The NADA has been lobbying to use this money for wholesale floorplans… which is useful for many car dealers. Both new and used, smart and dumb. I doubt that it will ever see the light of day though.

    The retail dealership side of the business is shrinking because there are too many fucking cars out there that nobody wants. It’s not just a supply and demand problem. It’s a product problem. If the Feds are dumb enough to finance the activities of a marketplace that is absolutely saturated with mediocre cars, there is no real hope for this country.

    If this is in the scope that the article suggests…. I may just stop investing in cars within the next six months and start investing in overseas currencies. As it stands the car dealers will have to get in line behind the credit card giants, the big box retail establishments, and pretty much everything from academia to high tech and biotech start-up’s. I really can’t see more than 5% of that money going to this all too unworthy cause, which is really just a drop in the proverbial bucket.

    The dealer base is still going to shrink by the thousands. That much I can guarantee.

  • avatar

    Packard should never have gone away. I, John Q. Public, demand that the Feds give money back to Packard AND Tucker and get those companies back up and going. They deserve a bailout.

    So does Circuit City. Where will I ever get my plasma tv if they go under? And what about Mervyn’s? I gotta buy my underwear somewhere!

    And what about Linens n Things? Where will I get my linens n things?

  • avatar

    Yayyy! For a minute there the price of cars would have had to come down to a point people could afford them.

    Now GM no longer needs to sell cars, cuz their source of revenue is now people of Soviet Union America.

    But wait, car prices would still have to come down, cuz lots were overflowing and floor plans were crushing dealers.

    But now the dealers don’t need to sell cars anymore either! Yayyy!

    And yayy for congress and the administration for propping up high prices at a point no one is willing to afford or finance! Take that, uppity middle class!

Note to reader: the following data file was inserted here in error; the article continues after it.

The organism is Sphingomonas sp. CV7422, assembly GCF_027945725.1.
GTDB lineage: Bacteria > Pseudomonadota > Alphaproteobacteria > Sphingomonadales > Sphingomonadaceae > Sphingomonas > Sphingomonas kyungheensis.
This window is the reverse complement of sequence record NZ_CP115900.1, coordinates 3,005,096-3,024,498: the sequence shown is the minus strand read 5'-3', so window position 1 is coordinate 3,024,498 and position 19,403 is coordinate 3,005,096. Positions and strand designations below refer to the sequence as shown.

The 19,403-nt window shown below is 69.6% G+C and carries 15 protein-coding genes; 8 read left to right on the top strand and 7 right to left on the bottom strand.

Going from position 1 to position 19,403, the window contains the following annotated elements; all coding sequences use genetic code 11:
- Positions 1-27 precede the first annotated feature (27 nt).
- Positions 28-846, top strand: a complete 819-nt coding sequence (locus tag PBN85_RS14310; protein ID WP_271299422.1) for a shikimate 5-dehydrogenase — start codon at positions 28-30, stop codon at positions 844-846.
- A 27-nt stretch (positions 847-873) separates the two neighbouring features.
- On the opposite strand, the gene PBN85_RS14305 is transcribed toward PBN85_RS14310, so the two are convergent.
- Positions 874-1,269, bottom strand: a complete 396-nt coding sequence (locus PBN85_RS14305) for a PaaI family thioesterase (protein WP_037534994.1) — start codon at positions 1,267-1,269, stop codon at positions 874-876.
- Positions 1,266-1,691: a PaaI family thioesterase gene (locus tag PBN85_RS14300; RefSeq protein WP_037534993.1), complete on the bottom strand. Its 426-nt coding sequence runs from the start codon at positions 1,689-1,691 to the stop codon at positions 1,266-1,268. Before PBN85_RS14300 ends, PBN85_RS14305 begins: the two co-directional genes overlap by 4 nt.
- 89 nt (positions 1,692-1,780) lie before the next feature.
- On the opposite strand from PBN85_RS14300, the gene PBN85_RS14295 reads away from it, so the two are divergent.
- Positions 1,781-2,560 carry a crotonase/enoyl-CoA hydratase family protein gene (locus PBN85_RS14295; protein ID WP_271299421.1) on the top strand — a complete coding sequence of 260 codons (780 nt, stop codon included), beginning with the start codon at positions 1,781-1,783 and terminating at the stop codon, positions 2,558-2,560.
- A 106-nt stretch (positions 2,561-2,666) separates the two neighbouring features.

• avatar

    Not to be questioning things, but isn’t it the issue that people (with not perfect credit rating and income) can’t get credit for a new car? How does the dealer getting a loan to have even more cars on the lot help that? When I see dealerships I’m not under the impression they wouldn’t have enough vehicles already that they need to borrow more money to buy more vehicles.
    And wouldn’t NOT giving them loans thin the herd even faster, especially the ones with low sales (exactly the brand-names that need to die)?
    Oh, right, free market is something like evolution with the survival of the fittest. The creationists can’t let that happen….
    What about the fact that the market has been saturated for years (with cheap loans, like the housing bubble) and there are so many more cars than drivers? Putting more vehicles on dealers’ lots will help that, how?
    I’m not an expert in economy, but neither are the people in charge.

  • avatar

    Its all part of a big shell game, and they think we aren’t smart enough to understand it. It has nothing to do with selling vehicles to end buyers.

    It has everything to do with artificially propping up the auto maker’s financial statements via “sales” of vehicles (delivered and paid for via loans of a different category) to give the illusion that the car makers have a viable business, in order to give the politicians the excuse to throw more money into the pit in a few month’s time. Obviously nobody is buying now and starting up the plants again will be like, “why bother” if there isn’t the means to complete the pyramid scheme.

    This is the stereotype of everything the “why deal with today what you can put off and make worse tomorrow” syndrome they have bought into. And once “in”, its all good money after bad.

  • avatar

    This is a glaring example of the fundamental weakness of the the bailout activity that currently taking place. Government monies can only stimulate supply, but not so much demand.

    So, they throw money at the manufactures – and their sales channels (dealers) because it’s all they can do, quickly that is.

    Yes, it would be more effective (relatively speaking) if buyers were given a government rebate for buying a car, however it would take months for that money to get to through the sales channels and eventually manufactures and suppliers – and they have run out of time.